Want lightweight? Want durable, approaching indestructible? Well look no further... This Therm-a-Rest RidgeRest Classic Sleeping Pad has you covered. Well technically you're covering it, but you get the gist. Probably not the best option for side sleepers as it is fairly thin, but as a side sleeper myself, I pair it with a Therm-a-rest ProLite inflatable pad for a very warm and comfy setup for all 4 seasons. I'm very happy with the pad. Only drawback is size is a bit of an issue; its lightweight at less than a pound and you can roll it fairly tight but unless you're rocking an expedition pack this will go on the outside of your pack for sure. however on the flip-side given that its so durable it also lends itself to other opportunities such as a camp seat, log cushion, sun shade, raft topper or an insulating pad for your butane stove canister.
      All this and more for a low low price! Therm-a-Rest RidgeRest Classic Sleeping Pad for the win!

      Great for the Hammock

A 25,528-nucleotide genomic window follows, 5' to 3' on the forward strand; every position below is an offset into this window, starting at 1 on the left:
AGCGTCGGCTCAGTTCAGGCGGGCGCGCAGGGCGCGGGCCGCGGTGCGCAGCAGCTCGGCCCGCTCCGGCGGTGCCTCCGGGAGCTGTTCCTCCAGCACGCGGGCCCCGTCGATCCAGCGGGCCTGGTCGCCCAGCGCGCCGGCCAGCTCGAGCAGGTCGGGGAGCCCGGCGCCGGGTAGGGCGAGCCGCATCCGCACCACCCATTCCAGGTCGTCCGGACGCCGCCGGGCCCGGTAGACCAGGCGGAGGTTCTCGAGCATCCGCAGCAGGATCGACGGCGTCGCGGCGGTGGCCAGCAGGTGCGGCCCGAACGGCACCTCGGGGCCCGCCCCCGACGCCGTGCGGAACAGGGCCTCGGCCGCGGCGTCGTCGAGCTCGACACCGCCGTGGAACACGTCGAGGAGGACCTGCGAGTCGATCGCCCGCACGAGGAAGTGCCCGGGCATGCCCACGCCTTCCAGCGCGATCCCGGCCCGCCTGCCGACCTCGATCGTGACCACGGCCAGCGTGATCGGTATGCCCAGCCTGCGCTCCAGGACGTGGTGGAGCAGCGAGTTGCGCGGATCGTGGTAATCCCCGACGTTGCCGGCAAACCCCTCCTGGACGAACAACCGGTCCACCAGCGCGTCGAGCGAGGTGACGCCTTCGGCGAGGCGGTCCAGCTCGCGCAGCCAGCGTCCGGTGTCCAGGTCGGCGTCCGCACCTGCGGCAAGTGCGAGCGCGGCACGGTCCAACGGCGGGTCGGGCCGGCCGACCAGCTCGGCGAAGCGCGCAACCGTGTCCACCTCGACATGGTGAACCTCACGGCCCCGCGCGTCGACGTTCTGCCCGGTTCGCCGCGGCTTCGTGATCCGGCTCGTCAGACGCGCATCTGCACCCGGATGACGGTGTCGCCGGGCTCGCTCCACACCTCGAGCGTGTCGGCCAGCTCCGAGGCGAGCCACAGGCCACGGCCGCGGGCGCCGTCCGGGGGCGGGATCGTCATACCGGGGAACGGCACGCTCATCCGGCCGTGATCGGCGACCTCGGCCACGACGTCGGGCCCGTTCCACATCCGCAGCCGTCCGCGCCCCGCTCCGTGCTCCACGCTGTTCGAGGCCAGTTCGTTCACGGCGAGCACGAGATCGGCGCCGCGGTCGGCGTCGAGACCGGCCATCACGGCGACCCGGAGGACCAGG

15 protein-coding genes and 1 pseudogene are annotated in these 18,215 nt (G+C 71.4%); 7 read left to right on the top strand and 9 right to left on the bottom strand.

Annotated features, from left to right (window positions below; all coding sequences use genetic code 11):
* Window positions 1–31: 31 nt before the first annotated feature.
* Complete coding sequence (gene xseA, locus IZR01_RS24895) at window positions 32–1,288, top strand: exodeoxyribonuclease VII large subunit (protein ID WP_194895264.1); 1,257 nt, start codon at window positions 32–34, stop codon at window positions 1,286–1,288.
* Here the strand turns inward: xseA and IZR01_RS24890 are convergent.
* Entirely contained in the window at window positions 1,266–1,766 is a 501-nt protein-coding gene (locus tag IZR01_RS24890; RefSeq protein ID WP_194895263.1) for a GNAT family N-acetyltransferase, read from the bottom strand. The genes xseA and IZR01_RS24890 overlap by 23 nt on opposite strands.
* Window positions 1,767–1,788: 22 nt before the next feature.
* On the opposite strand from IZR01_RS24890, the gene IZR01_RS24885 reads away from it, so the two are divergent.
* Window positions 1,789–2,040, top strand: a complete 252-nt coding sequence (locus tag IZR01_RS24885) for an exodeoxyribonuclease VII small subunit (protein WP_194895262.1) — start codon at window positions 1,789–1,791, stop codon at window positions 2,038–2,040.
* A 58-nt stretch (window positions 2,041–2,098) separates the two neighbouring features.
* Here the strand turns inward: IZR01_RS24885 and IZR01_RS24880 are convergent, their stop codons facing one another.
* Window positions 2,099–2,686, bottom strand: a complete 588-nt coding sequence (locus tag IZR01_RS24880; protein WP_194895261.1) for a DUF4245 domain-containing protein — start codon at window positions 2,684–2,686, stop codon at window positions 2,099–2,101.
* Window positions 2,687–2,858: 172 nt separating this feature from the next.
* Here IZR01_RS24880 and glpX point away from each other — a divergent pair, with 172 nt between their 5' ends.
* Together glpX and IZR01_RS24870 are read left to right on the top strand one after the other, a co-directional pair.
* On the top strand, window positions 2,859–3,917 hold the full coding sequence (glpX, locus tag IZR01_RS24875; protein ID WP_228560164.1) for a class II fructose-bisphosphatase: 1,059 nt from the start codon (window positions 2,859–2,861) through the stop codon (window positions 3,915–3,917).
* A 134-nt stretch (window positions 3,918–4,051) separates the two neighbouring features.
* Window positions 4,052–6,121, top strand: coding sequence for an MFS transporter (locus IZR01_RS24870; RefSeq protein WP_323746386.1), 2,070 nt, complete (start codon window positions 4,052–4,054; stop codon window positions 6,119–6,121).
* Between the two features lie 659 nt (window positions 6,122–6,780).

• Familiarity: I've used it several times

      I have an Eno double-nest hammock and I've had trouble in the past with keeping the inflatable pad's underneath me. The ridge rest has been great, no worries about puncturing, cut to your specifications. There is a considerable amount of bulk, to the point where if I wouldn't have cut mine down to 3/4's my body length, the straps on my pack simply were maxed out. But who's complaining for 20 bucks? I've slept in 30-40 degree weather, for several nights next to a damn in WV, and have not even been remotely cold.

      Cheap, Warm Pad

      • Familiarity: I've put it through the wringer

      The classic RidgeRest is a great pad to add extra warmth to your existing sleep system or even to use by itself. It is dirt cheap and durable, so you will never have to worry about puncturing it like an inflatable pad. It's not the softest thing to sleep on, but definitely smooths out the bumps under you and gives returns a noticeable amount of warmth back to you with the 2.6 R value.

      I use it by itself for sleeping in my tent as well as my hammock, but it's also great to sit on while lounging around a campfire, or while cooking breakfast on an icy alpine morning.

      Cheap, Warm Pad

      Great pad for the price!

      • Familiarity: I've put it through the wringer